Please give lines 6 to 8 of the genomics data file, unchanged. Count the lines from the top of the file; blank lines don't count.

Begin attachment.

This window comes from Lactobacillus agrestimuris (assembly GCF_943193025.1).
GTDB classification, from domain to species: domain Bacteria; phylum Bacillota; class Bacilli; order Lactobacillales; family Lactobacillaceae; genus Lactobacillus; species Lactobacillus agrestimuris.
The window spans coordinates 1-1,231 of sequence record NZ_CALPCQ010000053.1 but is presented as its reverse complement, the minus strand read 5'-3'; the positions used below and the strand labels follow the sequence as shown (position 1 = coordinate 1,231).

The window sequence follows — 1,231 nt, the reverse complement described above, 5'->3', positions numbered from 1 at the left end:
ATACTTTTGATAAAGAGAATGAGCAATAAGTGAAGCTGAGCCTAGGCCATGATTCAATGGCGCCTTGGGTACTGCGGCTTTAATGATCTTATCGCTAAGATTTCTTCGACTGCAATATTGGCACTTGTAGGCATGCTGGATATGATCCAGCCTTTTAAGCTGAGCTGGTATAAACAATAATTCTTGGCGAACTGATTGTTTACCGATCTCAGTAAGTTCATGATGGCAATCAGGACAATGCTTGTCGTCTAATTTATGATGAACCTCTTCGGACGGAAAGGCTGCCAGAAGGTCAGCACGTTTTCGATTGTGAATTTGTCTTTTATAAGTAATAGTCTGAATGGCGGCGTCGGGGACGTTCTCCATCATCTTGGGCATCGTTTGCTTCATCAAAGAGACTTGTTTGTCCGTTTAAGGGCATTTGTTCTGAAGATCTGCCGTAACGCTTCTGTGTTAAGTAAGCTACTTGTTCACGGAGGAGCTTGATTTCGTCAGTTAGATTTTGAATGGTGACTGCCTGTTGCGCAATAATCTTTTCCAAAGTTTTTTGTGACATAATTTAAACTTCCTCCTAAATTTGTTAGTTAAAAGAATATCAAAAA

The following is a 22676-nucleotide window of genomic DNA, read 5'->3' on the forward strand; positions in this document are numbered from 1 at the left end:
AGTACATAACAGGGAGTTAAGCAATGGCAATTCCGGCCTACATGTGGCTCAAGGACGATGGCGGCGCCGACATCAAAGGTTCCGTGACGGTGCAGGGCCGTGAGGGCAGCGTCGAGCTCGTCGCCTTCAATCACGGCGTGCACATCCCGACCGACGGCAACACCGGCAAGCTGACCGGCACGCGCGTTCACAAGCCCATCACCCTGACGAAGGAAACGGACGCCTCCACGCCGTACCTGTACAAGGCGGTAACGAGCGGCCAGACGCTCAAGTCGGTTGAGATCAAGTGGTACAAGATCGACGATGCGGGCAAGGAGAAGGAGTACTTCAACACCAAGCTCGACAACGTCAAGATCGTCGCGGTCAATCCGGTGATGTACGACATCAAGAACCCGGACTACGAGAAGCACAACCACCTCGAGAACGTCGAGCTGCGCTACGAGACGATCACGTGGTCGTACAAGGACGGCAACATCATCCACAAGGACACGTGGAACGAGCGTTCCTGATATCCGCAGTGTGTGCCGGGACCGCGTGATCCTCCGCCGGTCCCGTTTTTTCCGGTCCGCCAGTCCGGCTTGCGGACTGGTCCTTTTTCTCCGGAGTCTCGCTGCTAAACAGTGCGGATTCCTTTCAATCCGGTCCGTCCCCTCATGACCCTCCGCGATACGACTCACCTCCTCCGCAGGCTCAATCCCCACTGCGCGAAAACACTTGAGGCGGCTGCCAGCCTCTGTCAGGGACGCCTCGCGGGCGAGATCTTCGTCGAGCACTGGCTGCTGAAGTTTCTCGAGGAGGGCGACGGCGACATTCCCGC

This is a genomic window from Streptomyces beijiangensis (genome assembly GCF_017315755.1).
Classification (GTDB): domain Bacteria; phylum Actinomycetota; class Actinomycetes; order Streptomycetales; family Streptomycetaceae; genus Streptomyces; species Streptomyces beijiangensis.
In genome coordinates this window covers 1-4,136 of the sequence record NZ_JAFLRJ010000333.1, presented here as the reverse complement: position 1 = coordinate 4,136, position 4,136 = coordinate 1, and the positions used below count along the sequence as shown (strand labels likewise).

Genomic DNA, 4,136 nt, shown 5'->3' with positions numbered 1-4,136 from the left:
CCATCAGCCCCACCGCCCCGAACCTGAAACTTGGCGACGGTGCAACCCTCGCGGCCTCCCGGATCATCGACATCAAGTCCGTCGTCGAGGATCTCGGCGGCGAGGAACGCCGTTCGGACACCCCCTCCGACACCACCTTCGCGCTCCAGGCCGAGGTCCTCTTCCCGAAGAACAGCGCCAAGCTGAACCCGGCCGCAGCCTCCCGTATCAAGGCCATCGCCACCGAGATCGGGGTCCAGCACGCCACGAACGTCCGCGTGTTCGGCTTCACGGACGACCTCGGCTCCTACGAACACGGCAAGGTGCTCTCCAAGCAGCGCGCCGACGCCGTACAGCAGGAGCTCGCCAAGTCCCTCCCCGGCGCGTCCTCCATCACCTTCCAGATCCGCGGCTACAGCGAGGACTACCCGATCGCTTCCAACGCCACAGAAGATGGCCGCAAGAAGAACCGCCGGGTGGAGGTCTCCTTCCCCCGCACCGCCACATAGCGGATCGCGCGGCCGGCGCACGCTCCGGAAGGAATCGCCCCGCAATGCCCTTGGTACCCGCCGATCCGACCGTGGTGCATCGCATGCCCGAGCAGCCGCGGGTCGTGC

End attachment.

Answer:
The following is a 22676-nucleotide window of genomic DNA, read 5'->3' on the forward strand; positions in this document are numbered from 1 at the left end:
AGTACATAACAGGGAGTTAAGCAATGGCAATTCCGGCCTACATGTGGCTCAAGGACGATGGCGGCGCCGACATCAAAGGTTCCGTGACGGTGCAGGGCCGTGAGGGCAGCGTCGAGCTCGTCGCCTTCAATCACGGCGTGCACATCCCGACCGACGGCAACACCGGCAAGCTGACCGGCACGCGCGTTCACAAGCCCATCACCCTGACGAAGGAAACGGACGCCTCCACGCCGTACCTGTACAAGGCGGTAACGAGCGGCCAGACGCTCAAGTCGGTTGAGATCAAGTGGTACAAGATCGACGATGCGGGCAAGGAGAAGGAGTACTTCAACACCAAGCTCGACAACGTCAAGATCGTCGCGGTCAATCCGGTGATGTACGACATCAAGAACCCGGACTACGAGAAGCACAACCACCTCGAGAACGTCGAGCTGCGCTACGAGACGATCACGTGGTCGTACAAGGACGGCAACATCATCCACAAGGACACGTGGAACGAGCGTTCCTGATATCCGCAGTGTGTGCCGGGACCGCGTGATCCTCCGCCGGTCCCGTTTTTTCCGGTCCGCCAGTCCGGCTTGCGGACTGGTCCTTTTTCTCCGGAGTCTCGCTGCTAAACAGTGCGGATTCCTTTCAATCCGGTCCGTCCCCTCATGACCCTCCGCGATACGACTCACCTCCTCCGCAGGCTCAATCCCCACTGCGCGAAAACACTTGAGGCGGCTGCCAGCCTCTGTCAGGGACGCCTCGCGGGCGAGATCTTCGTCGAGCACTGGCTGCTGAAGTTTCTCGAGGAGGGCGACGGCGACATTCCCGC

This is a genomic window from Streptomyces beijiangensis (genome assembly GCF_017315755.1).